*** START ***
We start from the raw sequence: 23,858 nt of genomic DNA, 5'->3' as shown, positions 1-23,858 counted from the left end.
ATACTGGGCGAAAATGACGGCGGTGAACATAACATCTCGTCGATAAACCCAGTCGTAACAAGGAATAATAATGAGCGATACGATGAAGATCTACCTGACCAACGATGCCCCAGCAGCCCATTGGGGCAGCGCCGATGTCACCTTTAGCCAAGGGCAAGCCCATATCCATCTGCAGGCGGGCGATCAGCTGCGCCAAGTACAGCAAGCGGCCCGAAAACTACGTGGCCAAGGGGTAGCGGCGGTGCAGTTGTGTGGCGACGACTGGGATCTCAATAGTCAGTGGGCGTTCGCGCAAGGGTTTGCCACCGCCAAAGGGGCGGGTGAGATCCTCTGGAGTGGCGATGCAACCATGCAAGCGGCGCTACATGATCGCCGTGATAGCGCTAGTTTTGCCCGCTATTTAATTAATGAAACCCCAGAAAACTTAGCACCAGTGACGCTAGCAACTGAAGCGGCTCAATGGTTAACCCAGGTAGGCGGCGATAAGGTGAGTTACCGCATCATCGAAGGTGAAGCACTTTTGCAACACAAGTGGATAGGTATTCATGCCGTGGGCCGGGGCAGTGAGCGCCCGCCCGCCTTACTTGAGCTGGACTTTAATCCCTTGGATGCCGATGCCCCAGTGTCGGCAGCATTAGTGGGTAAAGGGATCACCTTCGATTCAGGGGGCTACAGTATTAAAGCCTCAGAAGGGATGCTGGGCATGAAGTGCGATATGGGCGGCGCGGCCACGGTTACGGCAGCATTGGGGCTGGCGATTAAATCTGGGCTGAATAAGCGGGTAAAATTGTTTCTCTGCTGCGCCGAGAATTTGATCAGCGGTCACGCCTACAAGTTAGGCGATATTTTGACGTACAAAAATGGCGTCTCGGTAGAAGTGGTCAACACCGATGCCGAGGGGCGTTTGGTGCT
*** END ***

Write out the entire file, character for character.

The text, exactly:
We start from the raw sequence: 23,858 nt of genomic DNA, 5'->3' as shown, positions 1-23,858 counted from the left end.
ATACTGGGCGAAAATGACGGCGGTGAACATAACATCTCGTCGATAAACCCAGTCGTAACAAGGAATAATAATGAGCGATACGATGAAGATCTACCTGACCAACGATGCCCCAGCAGCCCATTGGGGCAGCGCCGATGTCACCTTTAGCCAAGGGCAAGCCCATATCCATCTGCAGGCGGGCGATCAGCTGCGCCAAGTACAGCAAGCGGCCCGAAAACTACGTGGCCAAGGGGTAGCGGCGGTGCAGTTGTGTGGCGACGACTGGGATCTCAATAGTCAGTGGGCGTTCGCGCAAGGGTTTGCCACCGCCAAAGGGGCGGGTGAGATCCTCTGGAGTGGCGATGCAACCATGCAAGCGGCGCTACATGATCGCCGTGATAGCGCTAGTTTTGCCCGCTATTTAATTAATGAAACCCCAGAAAACTTAGCACCAGTGACGCTAGCAACTGAAGCGGCTCAATGGTTAACCCAGGTAGGCGGCGATAAGGTGAGTTACCGCATCATCGAAGGTGAAGCACTTTTGCAACACAAGTGGATAGGTATTCATGCCGTGGGCCGGGGCAGTGAGCGCCCGCCCGCCTTACTTGAGCTGGACTTTAATCCCTTGGATGCCGATGCCCCAGTGTCGGCAGCATTAGTGGGTAAAGGGATCACCTTCGATTCAGGGGGCTACAGTATTAAAGCCTCAGAAGGGATGCTGGGCATGAAGTGCGATATGGGCGGCGCGGCCACGGTTACGGCAGCATTGGGGCTGGCGATTAAATCTGGGCTGAATAAGCGGGTAAAATTGTTTCTCTGCTGCGCCGAGAATTTGATCAGCGGTCACGCCTACAAGTTAGGCGATATTTTGACGTACAAAAATGGCGTCTCGGTAGAAGTGGTCAACACCGATGCCGAGGGGCGTTTGGTGCT